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Are Chinese Bitcoin Mining Farms Moving to North America and Why?

Sead Fadilpašić
Last updated: | 3 min read

Bitcoin (BTC) production is seemingly being shifted to North America from China, which dominates digital coin mining. But if so, what could be the reasons behind it?

Source: iStock/Nikada

At the end of 2019, China’s Bitcoin miners controlled some 65% of total hash power, according to CoinShares Research. Also, Chinese firms such as Bitmain and Canaan are the biggest manufacturers of bitcoin mining hardware in the world.

“What I have seen recently, probably over the past three to six months, is a real growing shift toward attempts to move a lot of that activity outside of China into specifically the U.S. and Canada,” said Barry Silbert, founder of Grayscale Investments, a U.S.-based cryptoasset management firm, according to Reuters. He didn’t specify why this is happening though.

There have existed speculations for a long time – based on the distrust towards Chinese government, and possibly fueled by China’s support of blockchain and development of a digital yuan – that the government may seek to control the miners.

“We have seen waves of mining farms started to build their infrastructures outside of China, particularly in North America in 2019,” says Johnson Xu, a senior analyst at TokenInsight, a token data and rating agency, providing examples of Hut 8 and Bitfarms executing “meaningful financing” in 2019; Bitmain launching a 50-megawatt farm in Texas and initially planning to expand it to 300 megawatts; Whinstone US and Northern Bitcoin AG merging to set up a large Bitcoin mining farm in Texas with one-gigawatt capacity; etc.

The main reasons for Bitcoin mining shifting from China to North America or other regions, says Xu, could be:

  1. Regulatory stability on cryptocurrency and a well-established financial system.
  2. Demand from traditional investors to gain indirect exposure to the cryptocurrency market. Investment through traditional means (e.g. Investing in Hut8Mining, Bitfarms) on Bitcoin mining farms are considered to be gaining indirect exposure to the cryptocurrency market.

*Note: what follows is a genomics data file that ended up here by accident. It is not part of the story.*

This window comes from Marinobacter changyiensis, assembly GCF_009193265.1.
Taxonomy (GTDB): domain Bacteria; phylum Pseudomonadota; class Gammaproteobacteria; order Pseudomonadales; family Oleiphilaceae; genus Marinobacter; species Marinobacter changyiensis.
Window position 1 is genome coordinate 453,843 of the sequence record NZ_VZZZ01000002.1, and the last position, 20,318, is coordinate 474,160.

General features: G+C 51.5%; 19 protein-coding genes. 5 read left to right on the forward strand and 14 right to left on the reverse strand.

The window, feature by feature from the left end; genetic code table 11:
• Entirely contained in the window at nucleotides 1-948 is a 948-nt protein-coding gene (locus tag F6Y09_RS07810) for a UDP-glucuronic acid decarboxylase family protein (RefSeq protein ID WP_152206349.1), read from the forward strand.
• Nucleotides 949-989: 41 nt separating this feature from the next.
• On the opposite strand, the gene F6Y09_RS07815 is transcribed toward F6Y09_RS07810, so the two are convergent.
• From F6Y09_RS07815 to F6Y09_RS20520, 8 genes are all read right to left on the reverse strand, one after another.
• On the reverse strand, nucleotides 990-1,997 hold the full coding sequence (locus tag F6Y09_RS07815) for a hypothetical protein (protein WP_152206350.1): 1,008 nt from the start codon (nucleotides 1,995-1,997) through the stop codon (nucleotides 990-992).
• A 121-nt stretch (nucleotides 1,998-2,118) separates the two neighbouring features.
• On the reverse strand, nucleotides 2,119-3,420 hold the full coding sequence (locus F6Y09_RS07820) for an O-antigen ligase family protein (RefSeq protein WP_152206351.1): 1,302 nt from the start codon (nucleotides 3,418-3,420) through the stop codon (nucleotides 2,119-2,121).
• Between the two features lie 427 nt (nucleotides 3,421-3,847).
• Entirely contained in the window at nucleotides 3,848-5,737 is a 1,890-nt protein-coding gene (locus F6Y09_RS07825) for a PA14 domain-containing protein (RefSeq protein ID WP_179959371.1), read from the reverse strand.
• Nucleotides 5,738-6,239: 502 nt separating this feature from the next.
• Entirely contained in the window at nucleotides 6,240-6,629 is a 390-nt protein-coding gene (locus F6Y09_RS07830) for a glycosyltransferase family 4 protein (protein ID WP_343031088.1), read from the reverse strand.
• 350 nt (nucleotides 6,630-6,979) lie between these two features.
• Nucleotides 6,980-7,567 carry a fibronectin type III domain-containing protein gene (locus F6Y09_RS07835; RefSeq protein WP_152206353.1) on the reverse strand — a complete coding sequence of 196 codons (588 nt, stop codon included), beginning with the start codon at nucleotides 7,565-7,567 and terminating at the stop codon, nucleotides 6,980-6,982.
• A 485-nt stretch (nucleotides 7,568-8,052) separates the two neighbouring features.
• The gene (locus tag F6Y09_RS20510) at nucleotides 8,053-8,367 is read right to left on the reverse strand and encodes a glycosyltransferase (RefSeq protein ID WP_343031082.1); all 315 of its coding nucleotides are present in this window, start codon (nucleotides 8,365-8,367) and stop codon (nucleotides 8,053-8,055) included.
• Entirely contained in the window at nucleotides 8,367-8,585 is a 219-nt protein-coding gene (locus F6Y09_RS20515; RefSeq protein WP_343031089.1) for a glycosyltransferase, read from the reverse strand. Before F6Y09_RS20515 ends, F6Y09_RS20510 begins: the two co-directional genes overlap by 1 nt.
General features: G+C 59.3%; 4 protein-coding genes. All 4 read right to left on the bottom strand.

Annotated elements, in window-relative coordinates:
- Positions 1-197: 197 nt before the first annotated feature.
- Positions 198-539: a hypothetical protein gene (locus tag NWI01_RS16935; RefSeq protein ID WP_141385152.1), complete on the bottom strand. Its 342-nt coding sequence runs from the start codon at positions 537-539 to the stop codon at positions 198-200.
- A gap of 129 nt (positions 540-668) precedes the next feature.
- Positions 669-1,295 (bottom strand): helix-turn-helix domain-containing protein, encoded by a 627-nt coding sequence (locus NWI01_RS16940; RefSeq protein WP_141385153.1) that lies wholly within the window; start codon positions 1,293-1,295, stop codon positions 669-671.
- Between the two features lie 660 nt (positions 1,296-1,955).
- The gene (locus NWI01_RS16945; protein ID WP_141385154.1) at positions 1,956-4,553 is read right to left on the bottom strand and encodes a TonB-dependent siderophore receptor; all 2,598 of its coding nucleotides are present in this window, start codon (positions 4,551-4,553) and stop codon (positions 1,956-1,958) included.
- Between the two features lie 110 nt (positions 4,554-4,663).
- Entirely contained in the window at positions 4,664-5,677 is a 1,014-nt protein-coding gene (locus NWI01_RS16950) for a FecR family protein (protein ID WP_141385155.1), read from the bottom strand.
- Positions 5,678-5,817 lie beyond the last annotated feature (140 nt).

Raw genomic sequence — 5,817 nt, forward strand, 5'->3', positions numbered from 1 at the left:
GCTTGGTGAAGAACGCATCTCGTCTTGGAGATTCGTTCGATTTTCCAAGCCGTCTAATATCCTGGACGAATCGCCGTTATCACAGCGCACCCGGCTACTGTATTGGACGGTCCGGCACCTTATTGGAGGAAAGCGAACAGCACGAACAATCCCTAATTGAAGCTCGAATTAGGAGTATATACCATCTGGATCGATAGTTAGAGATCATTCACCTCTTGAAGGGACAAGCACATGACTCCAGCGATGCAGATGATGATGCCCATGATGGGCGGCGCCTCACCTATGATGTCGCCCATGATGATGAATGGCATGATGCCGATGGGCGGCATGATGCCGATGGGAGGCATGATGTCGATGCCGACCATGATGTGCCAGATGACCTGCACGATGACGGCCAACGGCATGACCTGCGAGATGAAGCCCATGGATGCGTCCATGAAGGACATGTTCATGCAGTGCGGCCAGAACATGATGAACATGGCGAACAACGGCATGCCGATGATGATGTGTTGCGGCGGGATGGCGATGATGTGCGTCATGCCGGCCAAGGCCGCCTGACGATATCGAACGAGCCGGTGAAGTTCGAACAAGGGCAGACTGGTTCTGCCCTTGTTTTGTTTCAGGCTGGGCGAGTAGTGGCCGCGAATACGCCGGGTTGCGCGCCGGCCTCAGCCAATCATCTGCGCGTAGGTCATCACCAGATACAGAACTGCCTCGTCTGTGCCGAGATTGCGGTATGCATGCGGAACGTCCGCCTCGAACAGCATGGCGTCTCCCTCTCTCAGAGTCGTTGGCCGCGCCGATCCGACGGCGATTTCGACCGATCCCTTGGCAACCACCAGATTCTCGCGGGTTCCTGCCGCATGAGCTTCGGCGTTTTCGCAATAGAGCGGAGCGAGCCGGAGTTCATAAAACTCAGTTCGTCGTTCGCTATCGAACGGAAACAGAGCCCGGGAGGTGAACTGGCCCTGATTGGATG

3. Structured and progressive legal framework.
  4. Increasing awareness of Bitcoin and cryptocurrency outside of China on the national level.
  5. Interests in leveraging Bitcoin mining farms to smooth out the electricity grid fluctuation or to support the off-peak electricity demand in order to support the wholesale electricity price on a national level.

TokenInsight 2019 Mining industry annual report also claims that the Chinese mining farms still dominate the industry and that this dominance will continue but at a slower growth rate. On the other hand, an accelerated pace in the development of the mining farms outside of China is expected in 2020.

Mining difficulty might drop

Essentially, more miners means higher difficulty, but the last two weeks shows a drop in its growth rate. Yesterday, during the difficulty adjustment, the Bitcoin mining difficulty went up 0.52%. The next adjustment in less than two weeks is expected to bring it down by 0.19%, according to an estimate by major Bitcoin mining pool

To compare, in January, the difficulty increased three times, going up by 4%-7%.

Meanwhile, compared to February 2019, when the hash rate was around 43 EH/s, it has gone up 2.5 times to 111.23 EH/s where it currently stands. At the same time, BTC’s price went from c. USD 3,600 to the current (10:20 UTC) USD 10,313.

As for the pool distribution, there aren’t any major changes shown by, nor is it necessary for it to be that affected by machines being moved from China, as the pools are the same. Since a year ago, F2Pool has taken’s place at the top, while the latter dropped to the third spot. Poolin stands between them. Only other pools with more than 10% are OKExPool and AntPool (controlled by Bitmain), compared to only the latter a year ago.


And while this slower growth in mining difficulty may bring higher returns to the working miners, this drop too begs the question ‘why’.

Coronavirus impact

This particular event has coincided with the outbreak of coronavirus and the subsequent quarantine by the Chinese authorities, which have affected businesses and workers, including that by mining equipment makers. What’s more, the mentioned giants, Bitmain and Canaan had already issued notices of a delay of after-sale services. MicroBT did so as well.

What this essentially means is a delay in the production of the equipment and in its shipment, and likely a delay in upgrading the equipment by miners. Furthermore, due to the virus, Chinese authorities seem to be closing down certain mining farms, such as that of mining pool as CEO Zhuoer Jiang reported.

And this all comes at the time when miners are getting ready and want to replace their old equipment for the May 2020 Bitcoin halving, which in itself is bringing a number of existential questions for this group.